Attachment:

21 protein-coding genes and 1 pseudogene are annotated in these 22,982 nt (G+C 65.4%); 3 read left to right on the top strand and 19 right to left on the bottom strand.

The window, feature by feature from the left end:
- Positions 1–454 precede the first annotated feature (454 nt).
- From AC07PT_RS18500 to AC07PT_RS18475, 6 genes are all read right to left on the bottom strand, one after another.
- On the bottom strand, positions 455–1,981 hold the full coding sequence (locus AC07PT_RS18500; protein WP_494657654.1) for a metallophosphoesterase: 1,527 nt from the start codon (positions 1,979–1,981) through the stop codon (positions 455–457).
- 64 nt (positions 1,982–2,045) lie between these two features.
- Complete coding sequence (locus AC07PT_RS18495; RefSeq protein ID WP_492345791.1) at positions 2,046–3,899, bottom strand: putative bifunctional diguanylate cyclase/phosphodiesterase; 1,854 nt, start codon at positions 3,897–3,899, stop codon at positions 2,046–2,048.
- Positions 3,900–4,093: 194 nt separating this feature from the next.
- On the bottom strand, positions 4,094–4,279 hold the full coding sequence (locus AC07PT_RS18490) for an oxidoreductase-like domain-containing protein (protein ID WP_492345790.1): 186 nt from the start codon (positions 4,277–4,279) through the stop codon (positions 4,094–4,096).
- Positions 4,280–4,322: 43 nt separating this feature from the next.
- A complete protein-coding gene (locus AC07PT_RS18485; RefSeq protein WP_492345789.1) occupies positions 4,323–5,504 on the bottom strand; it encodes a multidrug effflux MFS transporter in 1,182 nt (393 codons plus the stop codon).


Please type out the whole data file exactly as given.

21 protein-coding genes and 1 pseudogene are annotated in these 22,982 nt (G+C 65.4%); 3 read left to right on the top strand and 19 right to left on the bottom strand.

The window, feature by feature from the left end:
- Positions 1–454 precede the first annotated feature (454 nt).
- From AC07PT_RS18500 to AC07PT_RS18475, 6 genes are all read right to left on the bottom strand, one after another.
- On the bottom strand, positions 455–1,981 hold the full coding sequence (locus AC07PT_RS18500; protein WP_494657654.1) for a metallophosphoesterase: 1,527 nt from the start codon (positions 1,979–1,981) through the stop codon (positions 455–457).
- 64 nt (positions 1,982–2,045) lie between these two features.
- Complete coding sequence (locus AC07PT_RS18495; RefSeq protein ID WP_492345791.1) at positions 2,046–3,899, bottom strand: putative bifunctional diguanylate cyclase/phosphodiesterase; 1,854 nt, start codon at positions 3,897–3,899, stop codon at positions 2,046–2,048.
- Positions 3,900–4,093: 194 nt separating this feature from the next.
- On the bottom strand, positions 4,094–4,279 hold the full coding sequence (locus AC07PT_RS18490) for an oxidoreductase-like domain-containing protein (protein ID WP_492345790.1): 186 nt from the start codon (positions 4,277–4,279) through the stop codon (positions 4,094–4,096).
- Positions 4,280–4,322: 43 nt separating this feature from the next.
- A complete protein-coding gene (locus AC07PT_RS18485; RefSeq protein WP_492345789.1) occupies positions 4,323–5,504 on the bottom strand; it encodes a multidrug effflux MFS transporter in 1,182 nt (393 codons plus the stop codon).